Album Review – Folk Uke’s “Star*ucker”


WARNING: Some Language

If Willie Nelson and Arlo Guthrie are remembered for nothing else in music, perhaps they’ll be notable as the sires of the musical progeny Amy Nelson and Cathy Guthrie, known collectively as Folk Uke. A unique project to say the least, you might be surprised to hear that the 2nd generation musicians have been making music together for nearly 20 years now. Their first official recorded effort in 2005 became the stuff of underground legend, but still was one of those projects you had to stumble upon to find. Here 11 years later, the duo retains that under-the-radar charm, yet is still as feisty and entertaining as ever with a fresh new batch of songs offered under the unabashed title, Starfucker.

Folk Uke combines dulcet voices and sweet acoustic tones with aggressively salacious lyrical material, making for quite the clashing effect that however counter-intuitive it might seem on paper, creates an interesting, unique, and wholly enjoyable musical experience like no other. In a year that saw the rise of Wheeler Walker Jr., and a resurgence of interest in Folk Uke after their song “Motherfucker Got Fucked Up” was featured on the Nextflix original series Orange is the New Black, it would seem like an appropriate time for a new Folk Uke record.

folk-uke-starfuckerWhat separates Folk Uke from other dirty roots music is the refinement they take to their craft. For whatever they choose to sing, Amy Nelson and Cathy Guthrie can engage an audience simply by the way they blend their voices so effortlessly and eloquently in a manner usually reserved only for sister or sibling pairings. Because of this, Folk Uke doesn’t have to rely solely on comedic material to get by, and regularly doesn’t in both their live shows and albums.

You get about what you expect in the song department on this new record, with the salacious “Starfucker” about groupies running around trying to bag their famous fathers, and “BJ to a DJ,” which beyond the humor attempts to create a commentary about the insular nature of radio today. But songs like “Sweet Talker” and “Mic Stand” rely a bit more on subtly and innuendo to get their message across. And then they throw you a curve ball with a song like “California Stars,” which even though this Woody Guthrie song has not one foul word or innuendo in it, Folk Uke has this way of making you assign dirty thoughts to otherwise clean and innocent songs. It’s possibly the most devilish of their pursuits.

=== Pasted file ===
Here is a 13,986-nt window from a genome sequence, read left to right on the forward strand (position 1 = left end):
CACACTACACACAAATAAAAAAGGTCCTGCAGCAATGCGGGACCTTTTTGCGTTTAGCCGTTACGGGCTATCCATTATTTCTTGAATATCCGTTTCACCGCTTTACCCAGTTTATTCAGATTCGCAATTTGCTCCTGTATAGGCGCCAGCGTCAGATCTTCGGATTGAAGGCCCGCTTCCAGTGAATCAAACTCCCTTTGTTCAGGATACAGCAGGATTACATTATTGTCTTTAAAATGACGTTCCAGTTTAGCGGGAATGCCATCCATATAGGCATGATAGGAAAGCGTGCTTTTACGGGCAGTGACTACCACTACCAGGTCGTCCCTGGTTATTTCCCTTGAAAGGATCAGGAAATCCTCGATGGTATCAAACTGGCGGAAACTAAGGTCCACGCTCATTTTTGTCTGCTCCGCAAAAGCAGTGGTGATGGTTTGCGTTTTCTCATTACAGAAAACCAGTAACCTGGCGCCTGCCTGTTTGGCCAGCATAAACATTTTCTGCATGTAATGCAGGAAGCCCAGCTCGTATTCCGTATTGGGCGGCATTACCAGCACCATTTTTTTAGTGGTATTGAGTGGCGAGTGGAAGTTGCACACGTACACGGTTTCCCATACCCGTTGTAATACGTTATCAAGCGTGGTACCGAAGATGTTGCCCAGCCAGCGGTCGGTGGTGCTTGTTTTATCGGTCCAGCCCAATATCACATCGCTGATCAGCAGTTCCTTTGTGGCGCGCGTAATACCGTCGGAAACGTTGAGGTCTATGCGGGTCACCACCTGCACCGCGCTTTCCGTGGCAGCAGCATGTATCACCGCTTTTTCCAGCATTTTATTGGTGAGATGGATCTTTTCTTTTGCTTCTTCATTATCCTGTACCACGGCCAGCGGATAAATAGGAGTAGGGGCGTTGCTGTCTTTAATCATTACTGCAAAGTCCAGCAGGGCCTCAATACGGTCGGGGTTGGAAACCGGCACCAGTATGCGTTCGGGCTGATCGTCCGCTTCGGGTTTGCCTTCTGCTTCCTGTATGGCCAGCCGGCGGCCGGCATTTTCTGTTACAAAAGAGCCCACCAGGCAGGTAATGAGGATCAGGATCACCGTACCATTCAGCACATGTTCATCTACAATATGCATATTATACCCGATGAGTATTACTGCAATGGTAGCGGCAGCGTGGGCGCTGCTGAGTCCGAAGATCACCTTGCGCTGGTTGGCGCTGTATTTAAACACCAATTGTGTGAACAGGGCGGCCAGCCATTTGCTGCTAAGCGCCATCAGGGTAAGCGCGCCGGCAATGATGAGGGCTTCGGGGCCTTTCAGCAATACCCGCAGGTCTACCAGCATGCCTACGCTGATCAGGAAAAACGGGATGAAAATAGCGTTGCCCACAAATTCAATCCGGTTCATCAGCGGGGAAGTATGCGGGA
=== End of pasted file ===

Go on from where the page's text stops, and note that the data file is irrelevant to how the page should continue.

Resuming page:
If you hate Christmas songs, you’ll probably love “All I Want for Christmas.” And another interesting wrinkle to this record is how the voice of Willie Nelson will randomly come wafting in almost like a distant memory to sing some superfluous echo to a verse or a random line when you’re least expecting it. If Starfucker delivers nothing else, it gives you the opportunity to hear Willie Nelson say, “Shut the fuck up!” Also making appearances on the record are Arlo Guthrie, Lukas and Micah Nelson, with a backing band of Randy Weeks on guitar, Mike Stinson on drums, and Marc Perlman of The Jayhawks on bass.

Obviously, Folk Uke and Starfucker are not for everyone. You need to have a little bit of an unsettled mind to really appreciate the effort. At the same time, it’s not one of those projects that relies solely on cussing or strong language to get by. And as strange as it sounds, it kind of makes for a good Holiday record for adults just because it has a festive mood to it. Dial it up at a Christmas party, and watch the reaction of your friends. They’ll be even more surprised when you tell them who it is singing.

The political correctness of the age has taken out some of the fun in dirty country and folk songs that go all the way back to Roy Acuff. Luckily Folk Uke still “gets it,” understanding that subtly and stoking the imagination instead of just coming right out and saying it is an under-appreciated tool in today’s cut-and-dry world.

1 1/2 Guns Up (7/10)

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